Fri. Jul 19th, 2019

Elections 2019: South Africa’s ruling ANC in 11 dates

anc history 2019 electionsThe African National Congress (ANC) won re-election at the 2019 South African General Elections. Here are some key dates in the party’s history.

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The African National Congress (ANC) led the struggle that
toppled apartheid in 1994 and has ruled South Africa ever since, remaining the
most popular party despite a series of scandals. 

Here are  key dates in
the history of the party formed more than 100 years ago.

1912: Founded

The South African Native National Congress was founded in
1912 in response to discrimination against blacks in the then-Union of South
Africa, established two years earlier through the merger of white-run colonies
and territories.

The movement changed its name to ANC in 1923.

1952: Defiance

After the white-minority National Party government
institutionalised the apartheid system in 1948, the ANC organised its first
mass “Defiance Campaign” in 1952.

Tens of thousands of blacks broke curfews, burned their
“passbook” identity documents which were obligatory to carry, and
entered whites-only areas at the risk of going to jail.

In 1959, a rebel faction created the Pan Africanist Congress
(PAC).

1960: Banned

In 1960, police opened fire on a demonstration against
passbooks, killing 69 people in what became known as the Sharpeville
Massacre. 

In the aftermath, the government banned the PAC and ANC,
which went underground.

The following year, Nelson Mandela created the ANC’s
military wing, Umkhonto we Sizwe (Spear of the Nation), that launched an armed
struggle against apartheid.

1964: Leaders jailed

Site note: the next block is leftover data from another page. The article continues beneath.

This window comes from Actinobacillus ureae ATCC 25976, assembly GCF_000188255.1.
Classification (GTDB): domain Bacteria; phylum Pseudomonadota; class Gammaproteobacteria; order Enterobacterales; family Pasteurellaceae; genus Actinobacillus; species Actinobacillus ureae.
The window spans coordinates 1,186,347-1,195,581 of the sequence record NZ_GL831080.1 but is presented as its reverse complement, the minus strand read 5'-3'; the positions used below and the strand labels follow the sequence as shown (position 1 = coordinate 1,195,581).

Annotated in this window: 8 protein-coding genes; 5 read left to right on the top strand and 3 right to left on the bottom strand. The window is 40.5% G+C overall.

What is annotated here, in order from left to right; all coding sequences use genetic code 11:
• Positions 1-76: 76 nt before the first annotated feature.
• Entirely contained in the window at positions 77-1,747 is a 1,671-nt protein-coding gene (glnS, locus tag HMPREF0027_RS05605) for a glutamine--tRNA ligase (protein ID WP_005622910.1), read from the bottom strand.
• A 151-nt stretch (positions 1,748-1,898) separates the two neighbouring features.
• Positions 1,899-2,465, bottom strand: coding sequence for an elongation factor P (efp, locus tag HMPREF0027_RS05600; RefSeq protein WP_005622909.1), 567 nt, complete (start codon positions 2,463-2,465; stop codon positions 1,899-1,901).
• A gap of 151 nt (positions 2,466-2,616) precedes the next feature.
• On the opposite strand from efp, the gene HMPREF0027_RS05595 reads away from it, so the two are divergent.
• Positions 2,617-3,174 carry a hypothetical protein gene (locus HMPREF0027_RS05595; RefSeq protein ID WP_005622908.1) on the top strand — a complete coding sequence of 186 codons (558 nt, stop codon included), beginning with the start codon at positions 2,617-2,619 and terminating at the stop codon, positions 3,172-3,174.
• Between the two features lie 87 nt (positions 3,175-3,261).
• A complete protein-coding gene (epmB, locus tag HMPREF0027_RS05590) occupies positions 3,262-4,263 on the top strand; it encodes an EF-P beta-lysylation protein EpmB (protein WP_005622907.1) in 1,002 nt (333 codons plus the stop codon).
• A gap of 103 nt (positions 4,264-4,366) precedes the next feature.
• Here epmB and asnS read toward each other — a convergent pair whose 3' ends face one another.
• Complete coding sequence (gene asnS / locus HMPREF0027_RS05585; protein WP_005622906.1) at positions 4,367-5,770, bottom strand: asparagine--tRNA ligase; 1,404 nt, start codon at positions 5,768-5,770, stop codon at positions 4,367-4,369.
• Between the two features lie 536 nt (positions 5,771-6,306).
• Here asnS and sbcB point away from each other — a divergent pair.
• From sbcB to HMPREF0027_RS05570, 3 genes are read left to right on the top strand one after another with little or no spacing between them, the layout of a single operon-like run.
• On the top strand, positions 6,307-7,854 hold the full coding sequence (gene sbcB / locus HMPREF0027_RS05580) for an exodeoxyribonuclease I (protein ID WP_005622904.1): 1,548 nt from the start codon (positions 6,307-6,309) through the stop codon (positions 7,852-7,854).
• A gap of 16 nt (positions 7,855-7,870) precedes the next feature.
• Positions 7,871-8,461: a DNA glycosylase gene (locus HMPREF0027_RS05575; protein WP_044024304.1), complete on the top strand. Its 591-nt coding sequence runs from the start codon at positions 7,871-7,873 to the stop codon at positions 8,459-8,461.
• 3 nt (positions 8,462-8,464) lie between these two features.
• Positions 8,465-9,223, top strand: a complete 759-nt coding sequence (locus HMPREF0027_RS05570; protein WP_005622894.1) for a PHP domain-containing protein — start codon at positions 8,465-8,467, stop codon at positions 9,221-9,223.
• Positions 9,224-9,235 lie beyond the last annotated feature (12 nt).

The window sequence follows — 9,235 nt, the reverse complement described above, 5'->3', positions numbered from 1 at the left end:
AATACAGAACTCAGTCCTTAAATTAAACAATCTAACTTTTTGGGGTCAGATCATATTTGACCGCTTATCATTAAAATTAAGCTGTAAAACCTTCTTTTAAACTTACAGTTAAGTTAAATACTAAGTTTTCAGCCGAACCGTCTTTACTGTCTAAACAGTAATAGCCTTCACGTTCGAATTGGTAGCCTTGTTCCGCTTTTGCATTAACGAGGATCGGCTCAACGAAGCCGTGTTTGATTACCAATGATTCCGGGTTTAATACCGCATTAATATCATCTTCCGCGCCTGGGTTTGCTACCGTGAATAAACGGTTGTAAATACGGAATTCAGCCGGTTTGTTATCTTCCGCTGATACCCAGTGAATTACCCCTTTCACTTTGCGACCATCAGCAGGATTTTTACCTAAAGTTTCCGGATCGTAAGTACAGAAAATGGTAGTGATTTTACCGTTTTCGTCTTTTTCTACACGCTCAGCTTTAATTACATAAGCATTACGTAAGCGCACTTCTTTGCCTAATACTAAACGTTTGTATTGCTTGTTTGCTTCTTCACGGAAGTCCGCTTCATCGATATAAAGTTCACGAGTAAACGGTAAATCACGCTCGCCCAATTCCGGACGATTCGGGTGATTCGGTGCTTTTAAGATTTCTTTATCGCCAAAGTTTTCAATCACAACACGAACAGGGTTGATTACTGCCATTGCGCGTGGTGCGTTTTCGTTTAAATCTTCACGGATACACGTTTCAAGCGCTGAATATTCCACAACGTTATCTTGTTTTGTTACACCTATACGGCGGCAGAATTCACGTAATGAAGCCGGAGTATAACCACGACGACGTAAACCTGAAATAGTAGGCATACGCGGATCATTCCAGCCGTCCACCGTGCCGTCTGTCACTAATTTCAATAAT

Mandela, Walter Sisulu, and other ANC leaders were jailed
for life in 1964 for sabotage and conspiracy. 

The ANC continued to fight apartheid in exile from London,
Dar es Salaam and Lusaka, and allied itself with the Soviet bloc.

1985: Secret talks start

The ANC’s leadership in exile held the first secret talks
with apartheid officials in Zambia in 1985.

In July 1989, there was a first clandestine meeting between
Mandela, still a prisoner, and hardline president P.W. Botha. 

In December that year, Mandela met the new president, F.W.
de Klerk.

1990: Unbanned

De Klerk unbanned the ANC and other groups in 1990, also
releasing Mandela and other political prisoners. 

Mandela became ANC president the following year.

1994: ANC in power

The first elections open to all races were held in April
1994, with the ANC winning 62.6 percent and Mandela becoming South Africa’s
first black president.

Thabo Mbeki took over in 1999 but his two terms were
tarnished by allegations of abuse of power and denial about the AIDS epidemic
ravaging the country.

2009: First Zulu leader

The ANC compelled Mbeki to resign in 2008, before the end of
his second term, amid a power struggle with party leader Jacob Zuma.

It led some ANC members to break away to form the Congress
of the People (COPE) party.

The ANC won 2009 elections by 65.9 percent and Zuma became
the first president from the Zulu ethnic group. Mandela and Mbeki were both
Xhosa.

The party expelled radical youth leader Julius Malema in
2012 and he established the Economic Freedom Front (EFF).

 2016: Election
setback

In its worst election result since the end of white-minority
rule, the ANC took less than 54 percent of the vote at 2016 municipal
polls. 

It also lost an absolute majority in five of the six biggest
metropolitan areas.

 2018: Zuma forced out

After a nine-year presidential term marked by corruption
scandals and an economic slowdown, Zuma was forced to resign by the ANC in
2018.

He was replaced by his deputy, Cyril Ramaphosa, who vowed to
tackle state corruption.

2019: Another jittery election

Despite renewal under Ramaphosa, the party won re-election with diminished support, complicating economic revival and anti-corruption efforts.

The results with over 95% of the votes counted, and published by the electoral commission, are the party’s worst national showing since Nelson Mandela led it to victory in the first multi-racial polls after apartheid ended in 1994.

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